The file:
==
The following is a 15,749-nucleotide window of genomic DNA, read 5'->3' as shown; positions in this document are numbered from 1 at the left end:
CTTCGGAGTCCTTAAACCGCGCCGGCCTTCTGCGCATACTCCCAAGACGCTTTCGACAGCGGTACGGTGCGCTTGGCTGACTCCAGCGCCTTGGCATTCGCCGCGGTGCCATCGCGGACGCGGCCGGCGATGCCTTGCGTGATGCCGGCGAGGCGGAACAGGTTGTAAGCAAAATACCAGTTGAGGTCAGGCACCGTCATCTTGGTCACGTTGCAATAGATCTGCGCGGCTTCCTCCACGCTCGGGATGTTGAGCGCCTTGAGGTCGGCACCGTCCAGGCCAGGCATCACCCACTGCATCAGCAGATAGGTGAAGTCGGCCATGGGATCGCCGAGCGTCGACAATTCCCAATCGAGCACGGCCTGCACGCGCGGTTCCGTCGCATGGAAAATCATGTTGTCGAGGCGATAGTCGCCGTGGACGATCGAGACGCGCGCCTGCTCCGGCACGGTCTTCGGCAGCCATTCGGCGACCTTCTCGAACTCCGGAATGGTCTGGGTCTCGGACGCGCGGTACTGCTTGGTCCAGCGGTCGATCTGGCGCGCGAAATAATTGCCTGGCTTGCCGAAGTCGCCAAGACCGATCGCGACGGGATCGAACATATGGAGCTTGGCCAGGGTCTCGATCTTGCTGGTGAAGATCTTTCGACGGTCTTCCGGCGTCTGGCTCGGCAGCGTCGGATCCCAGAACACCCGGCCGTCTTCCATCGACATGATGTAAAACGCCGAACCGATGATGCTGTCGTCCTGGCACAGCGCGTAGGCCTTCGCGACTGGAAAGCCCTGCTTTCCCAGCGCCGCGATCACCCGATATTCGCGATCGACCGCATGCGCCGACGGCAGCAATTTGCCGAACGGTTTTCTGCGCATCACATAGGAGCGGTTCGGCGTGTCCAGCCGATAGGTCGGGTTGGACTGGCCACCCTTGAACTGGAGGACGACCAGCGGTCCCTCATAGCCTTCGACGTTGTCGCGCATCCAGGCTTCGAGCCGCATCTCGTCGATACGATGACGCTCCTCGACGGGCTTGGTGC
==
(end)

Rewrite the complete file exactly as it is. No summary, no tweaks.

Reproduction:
The following is a 15,749-nucleotide window of genomic DNA, read 5'->3' as shown; positions in this document are numbered from 1 at the left end:
CTTCGGAGTCCTTAAACCGCGCCGGCCTTCTGCGCATACTCCCAAGACGCTTTCGACAGCGGTACGGTGCGCTTGGCTGACTCCAGCGCCTTGGCATTCGCCGCGGTGCCATCGCGGACGCGGCCGGCGATGCCTTGCGTGATGCCGGCGAGGCGGAACAGGTTGTAAGCAAAATACCAGTTGAGGTCAGGCACCGTCATCTTGGTCACGTTGCAATAGATCTGCGCGGCTTCCTCCACGCTCGGGATGTTGAGCGCCTTGAGGTCGGCACCGTCCAGGCCAGGCATCACCCACTGCATCAGCAGATAGGTGAAGTCGGCCATGGGATCGCCGAGCGTCGACAATTCCCAATCGAGCACGGCCTGCACGCGCGGTTCCGTCGCATGGAAAATCATGTTGTCGAGGCGATAGTCGCCGTGGACGATCGAGACGCGCGCCTGCTCCGGCACGGTCTTCGGCAGCCATTCGGCGACCTTCTCGAACTCCGGAATGGTCTGGGTCTCGGACGCGCGGTACTGCTTGGTCCAGCGGTCGATCTGGCGCGCGAAATAATTGCCTGGCTTGCCGAAGTCGCCAAGACCGATCGCGACGGGATCGAACATATGGAGCTTGGCCAGGGTCTCGATCTTGCTGGTGAAGATCTTTCGACGGTCTTCCGGCGTCTGGCTCGGCAGCGTCGGATCCCAGAACACCCGGCCGTCTTCCATCGACATGATGTAAAACGCCGAACCGATGATGCTGTCGTCCTGGCACAGCGCGTAGGCCTTCGCGACTGGAAAGCCCTGCTTTCCCAGCGCCGCGATCACCCGATATTCGCGATCGACCGCATGCGCCGACGGCAGCAATTTGCCGAACGGTTTTCTGCGCATCACATAGGAGCGGTTCGGCGTGTCCAGCCGATAGGTCGGGTTGGACTGGCCACCCTTGAACTGGAGGACGACCAGCGGTCCCTCATAGCCTTCGACGTTGTCGCGCATCCAGGCTTCGAGCCGCATCTCGTCGATACGATGACGCTCCTCGACGGGCTTGGTGC